Alibaba set to report steady growth in third quarter, bolstering investor confidence after rough two years
- Analysts expect improved performance from Alibaba last quarter after two years of investigations, geopolitical tension, and a rough economic climate at home
- Expected growth of about 4 per cent is far from the double digits Alibaba used to report, but it is taken as a good sign amid flagging consumer confidence
Since then, Alibaba’s stock price in Hong Kong has fallen to about HK$80 (US$10.20), down more than 70 per cent from its peak of HK$307 in October 2020.
The days of 30 per cent annualised revenue growth are likely over for Alibaba, but a report reflecting solid business performance expected on Thursday could assure investors that the company remains a safe bet for tapping into China’s consumer market and the future of its technology sector, analysts said.
Alibaba owns the South China Morning Post.
“A positive revenue growth in the September quarter should not be a hard thing for Alibaba. Even though the actual results may not go beyond expectations, it is likely to return to a growth track,” said Carmen Zhu, a senior analyst at research firm Leadleo.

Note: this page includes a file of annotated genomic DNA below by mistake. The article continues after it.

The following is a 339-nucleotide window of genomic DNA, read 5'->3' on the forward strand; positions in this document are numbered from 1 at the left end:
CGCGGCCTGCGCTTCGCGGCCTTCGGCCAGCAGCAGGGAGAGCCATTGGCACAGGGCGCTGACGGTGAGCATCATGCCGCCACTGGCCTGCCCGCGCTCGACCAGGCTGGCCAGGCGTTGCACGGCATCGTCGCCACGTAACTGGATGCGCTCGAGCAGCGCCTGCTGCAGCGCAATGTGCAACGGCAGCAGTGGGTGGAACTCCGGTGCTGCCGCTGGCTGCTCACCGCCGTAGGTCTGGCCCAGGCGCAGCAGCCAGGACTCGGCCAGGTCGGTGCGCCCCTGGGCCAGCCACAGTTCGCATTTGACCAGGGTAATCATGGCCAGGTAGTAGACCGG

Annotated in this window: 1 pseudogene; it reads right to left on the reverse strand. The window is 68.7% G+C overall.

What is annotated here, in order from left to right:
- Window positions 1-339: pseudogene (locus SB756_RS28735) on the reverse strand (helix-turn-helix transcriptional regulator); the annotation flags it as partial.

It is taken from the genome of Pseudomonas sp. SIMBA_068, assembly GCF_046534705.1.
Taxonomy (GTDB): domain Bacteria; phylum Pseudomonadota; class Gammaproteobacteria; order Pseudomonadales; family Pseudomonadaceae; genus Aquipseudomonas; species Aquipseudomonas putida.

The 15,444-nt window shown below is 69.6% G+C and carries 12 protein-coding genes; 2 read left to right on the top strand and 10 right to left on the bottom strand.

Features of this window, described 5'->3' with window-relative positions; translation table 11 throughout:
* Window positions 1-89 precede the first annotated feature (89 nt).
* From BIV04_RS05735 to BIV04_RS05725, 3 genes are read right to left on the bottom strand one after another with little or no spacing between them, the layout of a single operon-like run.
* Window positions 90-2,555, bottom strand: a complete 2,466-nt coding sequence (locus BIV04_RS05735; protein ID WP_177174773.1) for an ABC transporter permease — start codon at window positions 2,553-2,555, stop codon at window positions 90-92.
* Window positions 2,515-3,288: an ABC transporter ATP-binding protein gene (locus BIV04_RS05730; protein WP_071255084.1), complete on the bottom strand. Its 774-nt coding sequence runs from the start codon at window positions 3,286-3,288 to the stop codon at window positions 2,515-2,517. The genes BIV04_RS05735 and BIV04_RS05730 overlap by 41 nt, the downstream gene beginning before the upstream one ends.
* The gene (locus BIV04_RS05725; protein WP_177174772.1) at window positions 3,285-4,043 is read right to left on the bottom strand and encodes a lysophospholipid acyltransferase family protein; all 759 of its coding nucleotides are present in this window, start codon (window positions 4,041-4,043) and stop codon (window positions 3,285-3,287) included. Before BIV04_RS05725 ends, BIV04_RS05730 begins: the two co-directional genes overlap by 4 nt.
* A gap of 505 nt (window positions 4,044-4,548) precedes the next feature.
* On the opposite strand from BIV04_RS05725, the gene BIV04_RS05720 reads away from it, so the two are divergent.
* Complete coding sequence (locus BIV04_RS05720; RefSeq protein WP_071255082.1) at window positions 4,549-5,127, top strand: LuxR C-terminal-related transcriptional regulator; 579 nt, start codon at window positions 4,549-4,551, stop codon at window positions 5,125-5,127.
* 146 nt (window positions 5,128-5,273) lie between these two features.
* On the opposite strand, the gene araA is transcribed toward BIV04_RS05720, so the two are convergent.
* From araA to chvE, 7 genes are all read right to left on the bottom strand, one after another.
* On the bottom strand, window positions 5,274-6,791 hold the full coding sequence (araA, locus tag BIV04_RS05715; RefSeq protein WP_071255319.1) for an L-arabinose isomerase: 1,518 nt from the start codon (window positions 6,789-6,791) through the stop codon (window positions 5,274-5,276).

Alibaba’s revenue for the quarter ended September is estimated to have reached 209.2 billion yuan (US$29.6 billion), a 4.3 per cent increase from the same period last year, according to a Bloomberg survey. Adjusted net income may fall 4 per cent.
Alibaba shares in Hong Kong have gained nearly 30 per cent from a low earlier this month. But its previous decline is in line with the bearish sentiment that has hit other Big Tech stocks in China.
Sentiment is low in the tech sector globally, as well, as industry giants brace for an expected recession.
As the US Federal Reserve fights inflation, rate increases have also contributed to fears of a recession. Cheng Yu, a researcher at the Beijing-based research institute Kandong, suggested this might help some aspects of Alibaba’s business.
“The contractionary effect of the Fed has not yet manifested,” he said. “This is also good for Alibaba’s cross-border business.”
Improved domestic consumption in the third quarter could also help Alibaba’s results, Cheng noted.
“While macro headwinds and subdued consumer sentiment weighed on Alibaba China’s commerce retail GMV [gross merchandise value] growth in the first half year of 2022, we expect to see a gradual recovery in 2023, which will also provide additional support for earnings recovery,” analysts at CMB International wrote in a research note in late October.
“Despite short-term headwinds, Alibaba’s international expansion and long-term cloud business are on track,” they noted.
LeadLeo’s Zhu suggested that Alibaba still faces multiple risks even though the company has stable fundamentals. “Risks lie in the uncertainty brought by the pandemic, and the slowing growth of [the retail] industry, as well as fierce competition,” Zhu said.
“The US review and the valuation of Ant Group, as well as its strategic investments, are all uncertain factors,” she added.